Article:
“From a citizen standpoint, it’s never a bad thing to elevate a critical issue,” adds Straayer.

From a party standpoint, it’s another thing. President Bush has introduced a guest-worker plan that would grant amnesty to undocumented immigrants already working in the U.S.— as long as they leave after five years and then reapply for legal entry. Tancredo’s own guest-worker proposal would make every illegal immigrant a felon and boost law enforcement along the borders. He says Bush’s legislation is among the spoils for corporations who contribute big money to the GOP and rely on low-cost immigrant labor.

“When you try to equivocate on [immigration policy] because you think you’ve got big donors who are going to get mad at you,” says Tancredo, “you take a hit, and it’s both a political and moral failing.”

Statements like this win standing ovations and teary hugs from “values” voters in New Hampshire, Iowa and South Carolina who appreciate his combination of John McCain-style honesty and Pat Buchanan-style conservatism. But those words also bring rebukes from Republican heavyweights at the national level.

In 2002, Bush’s political guru Karl Rove called Tancredo a “traitor” who was “never again to darken the door of the White House.” That ominous caveat came after the congressman told the Washington Times, “Unless we do something significant to control our borders, we’re going to have another event with someone waltzing across the borders. Then the blood of the people killed will be on this administration and this Congress.”

Last year, during the primary season, Republican House Majority Leader Tom DeLay told Tancredo he was “kaput.”

“You cannot think of making a career in this place [Congress],” DeLay warned.

Tancredo earned that scolding after his Team America political action committee—which he co-founded with Bay Buchanan, Pat’s sister—gave money to party candidates running against incumbent GOP colleagues with pro-immigration voting records.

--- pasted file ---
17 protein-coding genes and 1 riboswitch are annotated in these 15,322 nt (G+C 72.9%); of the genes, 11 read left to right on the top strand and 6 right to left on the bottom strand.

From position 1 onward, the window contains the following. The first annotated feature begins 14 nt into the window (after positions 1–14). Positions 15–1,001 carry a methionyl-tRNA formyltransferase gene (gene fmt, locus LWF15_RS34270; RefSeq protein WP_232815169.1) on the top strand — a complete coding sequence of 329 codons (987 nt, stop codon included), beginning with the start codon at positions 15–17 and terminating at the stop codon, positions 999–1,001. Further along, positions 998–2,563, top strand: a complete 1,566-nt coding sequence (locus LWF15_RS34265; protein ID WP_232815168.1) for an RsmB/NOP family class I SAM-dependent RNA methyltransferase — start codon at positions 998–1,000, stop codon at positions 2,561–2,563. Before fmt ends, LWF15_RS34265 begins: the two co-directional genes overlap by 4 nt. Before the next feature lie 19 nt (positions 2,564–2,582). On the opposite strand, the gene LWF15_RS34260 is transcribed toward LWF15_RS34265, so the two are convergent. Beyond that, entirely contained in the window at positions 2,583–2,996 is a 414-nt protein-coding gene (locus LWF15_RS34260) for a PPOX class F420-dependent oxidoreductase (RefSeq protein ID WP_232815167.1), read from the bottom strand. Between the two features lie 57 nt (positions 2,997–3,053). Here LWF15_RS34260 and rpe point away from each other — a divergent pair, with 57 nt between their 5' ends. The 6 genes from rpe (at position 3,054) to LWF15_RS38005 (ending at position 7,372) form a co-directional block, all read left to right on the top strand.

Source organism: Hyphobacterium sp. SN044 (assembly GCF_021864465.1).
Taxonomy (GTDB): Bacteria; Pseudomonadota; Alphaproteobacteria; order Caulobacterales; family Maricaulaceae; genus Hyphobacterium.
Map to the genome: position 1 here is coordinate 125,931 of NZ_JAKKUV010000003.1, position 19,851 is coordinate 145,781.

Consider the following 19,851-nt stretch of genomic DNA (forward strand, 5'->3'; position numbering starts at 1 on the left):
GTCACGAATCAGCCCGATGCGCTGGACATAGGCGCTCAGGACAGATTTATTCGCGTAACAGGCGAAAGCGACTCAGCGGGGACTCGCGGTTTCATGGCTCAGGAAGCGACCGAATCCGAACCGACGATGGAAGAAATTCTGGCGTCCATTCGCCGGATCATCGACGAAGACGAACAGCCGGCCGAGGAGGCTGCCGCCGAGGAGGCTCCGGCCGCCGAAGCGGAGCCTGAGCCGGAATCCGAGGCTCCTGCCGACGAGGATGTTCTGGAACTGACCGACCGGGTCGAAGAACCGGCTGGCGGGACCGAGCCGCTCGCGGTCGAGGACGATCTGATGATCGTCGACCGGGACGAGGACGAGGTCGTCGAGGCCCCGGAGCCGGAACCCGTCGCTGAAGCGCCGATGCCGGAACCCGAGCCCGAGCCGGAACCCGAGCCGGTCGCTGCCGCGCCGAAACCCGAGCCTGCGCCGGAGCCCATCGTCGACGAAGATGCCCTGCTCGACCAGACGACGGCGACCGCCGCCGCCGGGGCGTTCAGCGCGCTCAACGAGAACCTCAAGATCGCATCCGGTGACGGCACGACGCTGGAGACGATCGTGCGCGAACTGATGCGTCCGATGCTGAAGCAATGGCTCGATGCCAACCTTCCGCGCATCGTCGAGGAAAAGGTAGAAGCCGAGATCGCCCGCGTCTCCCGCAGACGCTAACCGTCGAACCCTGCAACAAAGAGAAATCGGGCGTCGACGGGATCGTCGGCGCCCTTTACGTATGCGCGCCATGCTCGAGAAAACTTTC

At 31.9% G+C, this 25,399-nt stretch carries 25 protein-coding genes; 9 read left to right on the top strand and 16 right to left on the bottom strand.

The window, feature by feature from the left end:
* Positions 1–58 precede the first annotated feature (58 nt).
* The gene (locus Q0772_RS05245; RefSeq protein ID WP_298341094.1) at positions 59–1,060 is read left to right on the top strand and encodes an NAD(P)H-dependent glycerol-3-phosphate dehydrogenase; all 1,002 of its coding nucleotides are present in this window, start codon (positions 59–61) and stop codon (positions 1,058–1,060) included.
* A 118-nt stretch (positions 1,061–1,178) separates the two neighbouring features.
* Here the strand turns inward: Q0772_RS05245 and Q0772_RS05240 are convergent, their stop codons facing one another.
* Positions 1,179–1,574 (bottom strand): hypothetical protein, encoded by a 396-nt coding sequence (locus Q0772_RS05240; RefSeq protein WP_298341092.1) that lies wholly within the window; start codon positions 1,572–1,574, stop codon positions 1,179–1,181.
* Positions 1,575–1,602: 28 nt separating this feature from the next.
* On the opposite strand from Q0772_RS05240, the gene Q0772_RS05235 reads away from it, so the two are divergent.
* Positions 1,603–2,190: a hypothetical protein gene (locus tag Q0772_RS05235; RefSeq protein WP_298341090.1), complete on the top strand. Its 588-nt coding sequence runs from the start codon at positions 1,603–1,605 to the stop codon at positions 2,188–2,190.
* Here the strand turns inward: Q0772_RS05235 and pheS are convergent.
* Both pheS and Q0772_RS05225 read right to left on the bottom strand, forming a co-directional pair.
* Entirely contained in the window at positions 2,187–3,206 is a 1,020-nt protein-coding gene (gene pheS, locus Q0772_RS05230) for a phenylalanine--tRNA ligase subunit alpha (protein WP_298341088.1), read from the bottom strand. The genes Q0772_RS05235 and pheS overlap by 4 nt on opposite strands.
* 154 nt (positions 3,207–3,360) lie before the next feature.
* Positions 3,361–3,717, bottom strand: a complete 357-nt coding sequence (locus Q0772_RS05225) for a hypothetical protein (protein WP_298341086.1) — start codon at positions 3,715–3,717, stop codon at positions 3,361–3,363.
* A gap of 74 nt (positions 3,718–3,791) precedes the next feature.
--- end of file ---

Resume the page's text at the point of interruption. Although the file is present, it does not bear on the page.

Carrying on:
Ongoing scandals over the ethics of both Rove and DeLay now make Tancredo look squeaky-clean and righteous in these exchanges, which is why he believes Republicans—and Democrats—won’t be able to duck the issue in 2008.

“I think the smart political money is on the side that takes up this issue, Republican or Democrat,” says Tancredo. “Why do you think you see people like Hillary Clinton addressing it? I mean it isn’t because she believes it. It’s because she figures she’s got to win some of those red-state votes.”

Gabriela Flora agrees with Tom Tancredo that “the immigration system is broken.” But the regional organizer in Colorado for the national social justice group American Friends Service Committee is not convinced that Tancredo’s plan—to line the borders with soldiers and deport every single undocumented worker in the U.S.—is the solution. She says an increase in border troops since the 1990s has led to more deaths among immigrants sneaking into the country but failed to decrease immigration rates.

Tancredo argues that securing the borders isn’t just a matter of restricting the entry of undocumented workers from Mexico and Latin America, but also one of homeland security.